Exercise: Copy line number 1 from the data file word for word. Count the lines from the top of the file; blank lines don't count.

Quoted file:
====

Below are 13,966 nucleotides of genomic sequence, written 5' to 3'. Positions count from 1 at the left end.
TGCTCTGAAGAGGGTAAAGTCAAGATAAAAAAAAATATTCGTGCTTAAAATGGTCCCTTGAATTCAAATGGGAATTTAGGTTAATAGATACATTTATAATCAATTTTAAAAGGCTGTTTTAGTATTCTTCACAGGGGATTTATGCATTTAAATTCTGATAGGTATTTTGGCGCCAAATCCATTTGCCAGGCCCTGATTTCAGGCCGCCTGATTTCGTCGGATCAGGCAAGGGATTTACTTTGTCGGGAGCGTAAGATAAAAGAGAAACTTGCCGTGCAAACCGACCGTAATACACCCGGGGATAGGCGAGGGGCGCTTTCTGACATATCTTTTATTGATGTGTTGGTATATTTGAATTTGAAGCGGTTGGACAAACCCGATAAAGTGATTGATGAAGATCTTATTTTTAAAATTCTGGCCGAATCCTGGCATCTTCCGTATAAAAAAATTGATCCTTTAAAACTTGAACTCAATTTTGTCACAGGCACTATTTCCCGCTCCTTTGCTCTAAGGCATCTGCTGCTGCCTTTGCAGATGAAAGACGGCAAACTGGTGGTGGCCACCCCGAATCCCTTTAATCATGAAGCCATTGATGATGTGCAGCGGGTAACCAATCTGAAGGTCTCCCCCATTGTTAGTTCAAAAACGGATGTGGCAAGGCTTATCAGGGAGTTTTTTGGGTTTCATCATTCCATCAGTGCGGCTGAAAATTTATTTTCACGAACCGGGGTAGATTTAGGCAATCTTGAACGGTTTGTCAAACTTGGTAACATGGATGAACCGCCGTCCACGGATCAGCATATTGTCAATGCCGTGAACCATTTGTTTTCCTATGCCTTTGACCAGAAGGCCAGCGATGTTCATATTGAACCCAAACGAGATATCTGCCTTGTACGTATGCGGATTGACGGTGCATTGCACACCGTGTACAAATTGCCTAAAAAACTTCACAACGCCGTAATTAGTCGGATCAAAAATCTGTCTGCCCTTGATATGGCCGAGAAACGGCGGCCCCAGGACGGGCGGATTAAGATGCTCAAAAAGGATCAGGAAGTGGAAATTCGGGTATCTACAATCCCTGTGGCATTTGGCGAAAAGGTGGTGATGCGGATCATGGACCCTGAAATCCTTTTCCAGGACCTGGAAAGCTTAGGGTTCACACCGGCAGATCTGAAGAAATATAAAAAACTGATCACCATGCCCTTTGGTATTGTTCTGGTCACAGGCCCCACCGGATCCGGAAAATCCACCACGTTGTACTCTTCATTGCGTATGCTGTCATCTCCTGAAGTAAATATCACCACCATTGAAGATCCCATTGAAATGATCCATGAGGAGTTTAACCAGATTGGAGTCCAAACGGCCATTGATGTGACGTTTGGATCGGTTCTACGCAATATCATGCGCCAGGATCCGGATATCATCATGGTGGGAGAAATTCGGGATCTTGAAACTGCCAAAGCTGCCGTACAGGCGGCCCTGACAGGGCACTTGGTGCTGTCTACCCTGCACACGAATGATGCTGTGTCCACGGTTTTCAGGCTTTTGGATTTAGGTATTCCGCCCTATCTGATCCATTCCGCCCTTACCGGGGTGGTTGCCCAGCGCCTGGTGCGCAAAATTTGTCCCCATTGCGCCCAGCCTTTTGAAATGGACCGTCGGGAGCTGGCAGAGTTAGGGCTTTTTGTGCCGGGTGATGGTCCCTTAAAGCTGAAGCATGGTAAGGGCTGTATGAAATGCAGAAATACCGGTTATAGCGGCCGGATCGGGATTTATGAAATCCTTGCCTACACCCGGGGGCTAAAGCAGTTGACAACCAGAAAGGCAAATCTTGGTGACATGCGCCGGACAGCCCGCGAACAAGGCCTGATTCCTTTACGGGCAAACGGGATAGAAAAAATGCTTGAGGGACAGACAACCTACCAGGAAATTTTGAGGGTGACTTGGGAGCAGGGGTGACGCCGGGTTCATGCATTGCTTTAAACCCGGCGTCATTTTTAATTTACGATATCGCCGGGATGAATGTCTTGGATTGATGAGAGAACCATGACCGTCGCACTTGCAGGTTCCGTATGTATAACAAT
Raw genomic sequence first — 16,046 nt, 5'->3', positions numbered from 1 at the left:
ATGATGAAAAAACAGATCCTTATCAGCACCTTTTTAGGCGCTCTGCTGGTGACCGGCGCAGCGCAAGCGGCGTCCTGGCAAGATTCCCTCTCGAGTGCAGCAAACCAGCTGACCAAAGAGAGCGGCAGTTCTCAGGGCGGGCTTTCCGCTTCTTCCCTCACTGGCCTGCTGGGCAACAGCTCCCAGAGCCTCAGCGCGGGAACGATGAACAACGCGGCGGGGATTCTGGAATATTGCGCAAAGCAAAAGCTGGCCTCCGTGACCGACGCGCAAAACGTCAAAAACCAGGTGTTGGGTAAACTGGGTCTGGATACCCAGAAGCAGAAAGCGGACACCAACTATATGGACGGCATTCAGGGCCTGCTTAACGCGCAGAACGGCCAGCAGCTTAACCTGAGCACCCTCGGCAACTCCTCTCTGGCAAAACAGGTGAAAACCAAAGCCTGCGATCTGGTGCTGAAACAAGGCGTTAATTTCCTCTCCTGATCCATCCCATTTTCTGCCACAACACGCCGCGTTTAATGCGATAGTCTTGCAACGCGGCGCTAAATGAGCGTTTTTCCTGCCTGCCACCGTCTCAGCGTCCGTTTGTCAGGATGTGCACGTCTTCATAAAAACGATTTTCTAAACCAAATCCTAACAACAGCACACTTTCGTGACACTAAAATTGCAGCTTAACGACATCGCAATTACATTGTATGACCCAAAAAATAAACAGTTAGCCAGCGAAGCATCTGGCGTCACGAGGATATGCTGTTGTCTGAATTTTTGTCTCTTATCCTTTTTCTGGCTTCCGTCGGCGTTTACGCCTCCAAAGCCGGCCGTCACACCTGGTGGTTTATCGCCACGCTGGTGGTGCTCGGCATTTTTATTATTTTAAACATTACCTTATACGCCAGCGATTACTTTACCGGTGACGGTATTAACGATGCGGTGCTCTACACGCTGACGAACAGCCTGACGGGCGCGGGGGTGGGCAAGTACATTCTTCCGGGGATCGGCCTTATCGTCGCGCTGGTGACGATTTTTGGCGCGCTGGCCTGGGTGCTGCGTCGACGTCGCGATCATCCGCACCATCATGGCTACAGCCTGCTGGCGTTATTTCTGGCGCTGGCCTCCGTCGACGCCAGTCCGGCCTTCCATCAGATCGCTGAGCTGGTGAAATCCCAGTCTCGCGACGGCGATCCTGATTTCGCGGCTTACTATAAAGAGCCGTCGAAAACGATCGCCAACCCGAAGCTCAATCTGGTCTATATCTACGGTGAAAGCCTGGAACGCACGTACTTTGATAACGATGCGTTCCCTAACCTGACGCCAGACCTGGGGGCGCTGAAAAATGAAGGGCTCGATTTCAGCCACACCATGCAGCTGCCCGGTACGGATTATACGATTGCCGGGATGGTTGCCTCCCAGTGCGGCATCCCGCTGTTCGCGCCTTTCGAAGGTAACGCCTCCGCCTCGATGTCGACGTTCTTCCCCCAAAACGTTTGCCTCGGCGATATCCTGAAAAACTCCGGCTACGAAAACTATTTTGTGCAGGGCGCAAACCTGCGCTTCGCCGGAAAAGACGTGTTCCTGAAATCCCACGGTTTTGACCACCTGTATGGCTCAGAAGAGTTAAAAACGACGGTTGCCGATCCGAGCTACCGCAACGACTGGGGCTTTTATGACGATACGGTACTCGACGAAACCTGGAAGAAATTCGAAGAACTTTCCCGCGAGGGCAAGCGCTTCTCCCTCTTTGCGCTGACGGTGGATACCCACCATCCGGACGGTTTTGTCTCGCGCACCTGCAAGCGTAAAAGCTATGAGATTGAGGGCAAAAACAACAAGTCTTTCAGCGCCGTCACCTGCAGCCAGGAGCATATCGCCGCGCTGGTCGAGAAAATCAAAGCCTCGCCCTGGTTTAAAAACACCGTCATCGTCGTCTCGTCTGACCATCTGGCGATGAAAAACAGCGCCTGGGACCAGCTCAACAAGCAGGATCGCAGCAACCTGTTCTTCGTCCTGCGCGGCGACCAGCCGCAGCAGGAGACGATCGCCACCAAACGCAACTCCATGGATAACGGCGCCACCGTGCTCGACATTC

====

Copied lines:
Below are 13,966 nucleotides of genomic sequence, written 5' to 3'. Positions count from 1 at the left end.